Opinion: Junk food ads aimed at children should be banned
"The World Medical Association have called for junk food advertising to be banned during all TV programmes that are appealing to children. I strongly support this, and believe that the evidence base warrants further regulatory action in this area.
Several studies conducted by the appetite and obesity research group here at the University of Liverpool have demonstrated that television food advertising exposure alters children's food preferences in the direction of high fat, high sugar snack foods and also increases their consumption of these sorts of foods.
We have also shown that on television unhealthy food adverts are frequent and target children with age-specific persuasive appeals, including using promotional characters and celebrity endorsers to engage and influence children's food choices.
Current regulations focus disproportionately on programming designed for or targeted at children, such as dedicated children's channels. However, data from the broadcast regulator themselves (OfCom) shows that children spend a majority of their viewing time outside of such programming, instead watching family viewing and more generic entertainment shows such as the X-Factor where food advertising is far less restricted.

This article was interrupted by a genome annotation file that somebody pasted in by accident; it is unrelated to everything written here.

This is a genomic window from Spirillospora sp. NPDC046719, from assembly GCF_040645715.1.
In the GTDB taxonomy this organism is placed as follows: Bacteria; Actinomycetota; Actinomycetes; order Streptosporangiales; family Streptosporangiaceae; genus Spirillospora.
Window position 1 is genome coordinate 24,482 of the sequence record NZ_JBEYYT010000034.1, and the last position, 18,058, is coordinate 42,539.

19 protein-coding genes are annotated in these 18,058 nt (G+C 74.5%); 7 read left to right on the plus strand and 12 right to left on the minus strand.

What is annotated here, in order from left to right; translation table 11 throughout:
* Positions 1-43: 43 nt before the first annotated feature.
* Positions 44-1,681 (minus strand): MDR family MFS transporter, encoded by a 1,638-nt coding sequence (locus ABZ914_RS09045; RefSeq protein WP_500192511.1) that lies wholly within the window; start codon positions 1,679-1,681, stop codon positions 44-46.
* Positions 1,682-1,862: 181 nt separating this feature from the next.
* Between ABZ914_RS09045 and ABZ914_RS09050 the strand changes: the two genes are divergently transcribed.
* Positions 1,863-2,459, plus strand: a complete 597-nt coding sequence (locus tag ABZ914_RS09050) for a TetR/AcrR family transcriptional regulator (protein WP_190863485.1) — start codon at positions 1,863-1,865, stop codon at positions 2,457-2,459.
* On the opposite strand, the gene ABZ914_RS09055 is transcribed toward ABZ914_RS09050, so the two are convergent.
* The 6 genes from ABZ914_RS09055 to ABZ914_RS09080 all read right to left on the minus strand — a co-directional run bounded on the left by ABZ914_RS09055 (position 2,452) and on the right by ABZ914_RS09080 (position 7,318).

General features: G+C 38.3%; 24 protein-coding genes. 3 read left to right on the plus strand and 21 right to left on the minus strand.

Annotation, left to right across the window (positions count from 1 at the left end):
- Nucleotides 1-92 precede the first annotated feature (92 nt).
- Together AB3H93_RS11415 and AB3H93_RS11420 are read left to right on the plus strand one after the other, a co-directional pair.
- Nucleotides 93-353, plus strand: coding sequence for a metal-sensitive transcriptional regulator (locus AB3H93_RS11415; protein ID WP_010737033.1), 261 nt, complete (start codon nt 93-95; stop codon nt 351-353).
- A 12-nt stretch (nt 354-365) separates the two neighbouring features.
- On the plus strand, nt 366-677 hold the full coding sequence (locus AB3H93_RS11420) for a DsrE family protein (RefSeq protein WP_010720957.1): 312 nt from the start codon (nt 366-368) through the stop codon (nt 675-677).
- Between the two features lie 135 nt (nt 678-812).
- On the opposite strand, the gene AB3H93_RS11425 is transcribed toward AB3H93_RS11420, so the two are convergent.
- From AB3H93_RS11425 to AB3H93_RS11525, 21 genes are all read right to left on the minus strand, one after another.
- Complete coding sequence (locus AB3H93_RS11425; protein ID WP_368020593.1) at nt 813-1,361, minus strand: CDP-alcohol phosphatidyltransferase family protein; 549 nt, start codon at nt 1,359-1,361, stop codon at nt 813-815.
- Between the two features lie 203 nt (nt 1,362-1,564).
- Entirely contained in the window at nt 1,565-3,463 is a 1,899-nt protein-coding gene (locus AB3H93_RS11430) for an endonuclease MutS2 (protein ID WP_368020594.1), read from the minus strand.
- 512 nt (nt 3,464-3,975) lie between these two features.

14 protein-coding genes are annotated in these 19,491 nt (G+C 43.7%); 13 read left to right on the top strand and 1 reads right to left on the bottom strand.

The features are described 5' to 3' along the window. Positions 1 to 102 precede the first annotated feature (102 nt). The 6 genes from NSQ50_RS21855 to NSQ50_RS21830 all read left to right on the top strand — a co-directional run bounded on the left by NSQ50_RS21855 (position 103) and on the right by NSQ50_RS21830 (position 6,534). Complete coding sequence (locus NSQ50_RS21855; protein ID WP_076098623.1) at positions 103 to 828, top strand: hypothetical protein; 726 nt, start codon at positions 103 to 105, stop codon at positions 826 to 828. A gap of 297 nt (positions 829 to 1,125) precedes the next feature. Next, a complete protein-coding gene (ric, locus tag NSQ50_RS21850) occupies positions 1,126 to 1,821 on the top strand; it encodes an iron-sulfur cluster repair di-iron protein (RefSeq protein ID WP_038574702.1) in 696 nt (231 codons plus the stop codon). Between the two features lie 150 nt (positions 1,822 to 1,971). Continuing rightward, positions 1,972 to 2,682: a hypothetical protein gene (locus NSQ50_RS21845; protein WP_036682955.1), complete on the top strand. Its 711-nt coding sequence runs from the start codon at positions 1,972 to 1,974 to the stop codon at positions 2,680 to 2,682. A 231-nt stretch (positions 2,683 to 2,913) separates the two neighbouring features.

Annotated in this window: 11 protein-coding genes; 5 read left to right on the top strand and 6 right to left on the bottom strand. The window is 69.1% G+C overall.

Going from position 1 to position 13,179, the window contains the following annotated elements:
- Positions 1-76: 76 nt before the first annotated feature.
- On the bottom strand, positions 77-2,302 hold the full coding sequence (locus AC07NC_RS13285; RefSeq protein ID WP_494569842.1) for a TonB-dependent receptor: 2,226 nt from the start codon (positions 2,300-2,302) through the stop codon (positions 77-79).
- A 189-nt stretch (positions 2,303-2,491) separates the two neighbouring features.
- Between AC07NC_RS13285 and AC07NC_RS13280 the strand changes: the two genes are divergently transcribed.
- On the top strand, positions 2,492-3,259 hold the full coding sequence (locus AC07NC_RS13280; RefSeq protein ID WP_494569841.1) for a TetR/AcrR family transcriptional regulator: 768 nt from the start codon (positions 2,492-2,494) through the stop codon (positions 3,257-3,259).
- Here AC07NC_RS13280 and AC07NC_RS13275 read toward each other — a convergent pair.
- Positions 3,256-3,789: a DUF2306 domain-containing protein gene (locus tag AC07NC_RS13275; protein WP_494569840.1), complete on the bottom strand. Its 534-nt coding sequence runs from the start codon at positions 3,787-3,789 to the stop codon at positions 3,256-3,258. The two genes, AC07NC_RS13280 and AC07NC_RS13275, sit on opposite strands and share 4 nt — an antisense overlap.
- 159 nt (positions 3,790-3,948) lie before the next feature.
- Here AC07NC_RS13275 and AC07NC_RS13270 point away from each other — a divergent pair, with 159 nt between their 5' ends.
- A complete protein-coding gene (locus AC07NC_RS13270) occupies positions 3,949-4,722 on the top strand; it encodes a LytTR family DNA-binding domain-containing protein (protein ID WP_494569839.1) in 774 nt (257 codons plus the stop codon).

A core recommendation of the recent WHO Commission on Ending Childhood Obesity is to reduce children's exposure to all unhealthy food and beverage marketing. It is clear that to achieve this, policy must apply to all such marketing to which children are exposed – not just that marketing specifically targeted at them.
One in five children in the UK are overweight or obese at school entry (4-5 years), and this rises to one in three by Year 6 (10-11 years). Addressing the influence of the 'obesogenic' environment (including the abundant, persuasive promotion of unhealthy foods to our children) is a key approach for tackling childhood obesity, and is an area in which action could and should be taken NOW."